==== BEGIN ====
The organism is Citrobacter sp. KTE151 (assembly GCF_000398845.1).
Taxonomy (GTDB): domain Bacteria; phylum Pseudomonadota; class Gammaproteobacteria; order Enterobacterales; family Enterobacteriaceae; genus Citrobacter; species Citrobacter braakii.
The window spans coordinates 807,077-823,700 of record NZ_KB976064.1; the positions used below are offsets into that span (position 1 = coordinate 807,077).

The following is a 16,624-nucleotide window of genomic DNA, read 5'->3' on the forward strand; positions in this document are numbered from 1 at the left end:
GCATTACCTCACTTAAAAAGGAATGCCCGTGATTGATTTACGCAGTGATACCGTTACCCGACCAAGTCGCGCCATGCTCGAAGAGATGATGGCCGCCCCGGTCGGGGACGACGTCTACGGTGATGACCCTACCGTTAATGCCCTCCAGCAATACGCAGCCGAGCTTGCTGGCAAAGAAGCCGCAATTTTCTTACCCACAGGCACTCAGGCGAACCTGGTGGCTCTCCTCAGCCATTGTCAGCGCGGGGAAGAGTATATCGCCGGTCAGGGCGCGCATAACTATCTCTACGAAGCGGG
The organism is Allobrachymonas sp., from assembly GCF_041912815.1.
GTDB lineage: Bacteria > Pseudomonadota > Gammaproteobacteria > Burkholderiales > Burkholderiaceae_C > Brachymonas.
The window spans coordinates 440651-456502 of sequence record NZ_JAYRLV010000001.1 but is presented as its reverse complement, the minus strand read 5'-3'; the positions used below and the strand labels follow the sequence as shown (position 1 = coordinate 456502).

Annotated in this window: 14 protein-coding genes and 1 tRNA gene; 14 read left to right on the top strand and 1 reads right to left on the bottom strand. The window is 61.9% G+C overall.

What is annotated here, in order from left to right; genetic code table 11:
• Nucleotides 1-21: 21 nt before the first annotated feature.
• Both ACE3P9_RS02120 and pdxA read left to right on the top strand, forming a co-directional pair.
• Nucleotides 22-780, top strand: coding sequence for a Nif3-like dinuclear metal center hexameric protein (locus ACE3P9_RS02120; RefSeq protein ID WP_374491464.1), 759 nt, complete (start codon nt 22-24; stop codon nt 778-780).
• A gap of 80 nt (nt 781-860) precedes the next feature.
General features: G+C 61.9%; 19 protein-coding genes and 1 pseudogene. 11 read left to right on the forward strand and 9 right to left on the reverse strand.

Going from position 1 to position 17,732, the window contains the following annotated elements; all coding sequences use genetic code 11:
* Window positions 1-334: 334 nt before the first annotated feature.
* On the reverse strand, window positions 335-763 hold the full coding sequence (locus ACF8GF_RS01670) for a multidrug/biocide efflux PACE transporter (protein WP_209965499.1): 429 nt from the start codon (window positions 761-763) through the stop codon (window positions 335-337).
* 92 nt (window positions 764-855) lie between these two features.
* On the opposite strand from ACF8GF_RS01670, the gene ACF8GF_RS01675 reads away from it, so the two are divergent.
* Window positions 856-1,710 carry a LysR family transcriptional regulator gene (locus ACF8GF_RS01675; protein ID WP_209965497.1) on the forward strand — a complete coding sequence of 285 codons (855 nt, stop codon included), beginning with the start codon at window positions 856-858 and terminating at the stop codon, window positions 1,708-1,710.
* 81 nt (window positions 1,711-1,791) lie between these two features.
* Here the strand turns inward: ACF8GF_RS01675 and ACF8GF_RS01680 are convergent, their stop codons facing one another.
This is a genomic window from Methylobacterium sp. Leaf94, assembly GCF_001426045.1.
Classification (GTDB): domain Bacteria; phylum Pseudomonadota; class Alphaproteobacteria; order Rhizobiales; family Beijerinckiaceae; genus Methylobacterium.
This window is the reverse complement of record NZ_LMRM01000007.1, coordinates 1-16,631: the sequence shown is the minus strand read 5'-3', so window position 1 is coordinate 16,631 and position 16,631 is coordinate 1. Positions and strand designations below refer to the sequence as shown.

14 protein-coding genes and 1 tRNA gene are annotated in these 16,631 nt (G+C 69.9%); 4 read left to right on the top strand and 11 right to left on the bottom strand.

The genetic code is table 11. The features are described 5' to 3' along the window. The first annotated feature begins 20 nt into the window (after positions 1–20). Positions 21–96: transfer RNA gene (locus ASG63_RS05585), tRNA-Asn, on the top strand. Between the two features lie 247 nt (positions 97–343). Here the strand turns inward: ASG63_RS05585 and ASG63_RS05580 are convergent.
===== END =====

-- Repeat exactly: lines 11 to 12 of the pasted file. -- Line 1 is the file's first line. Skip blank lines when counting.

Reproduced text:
• Nucleotides 1-21: 21 nt before the first annotated feature.
• Both ACE3P9_RS02120 and pdxA read left to right on the top strand, forming a co-directional pair.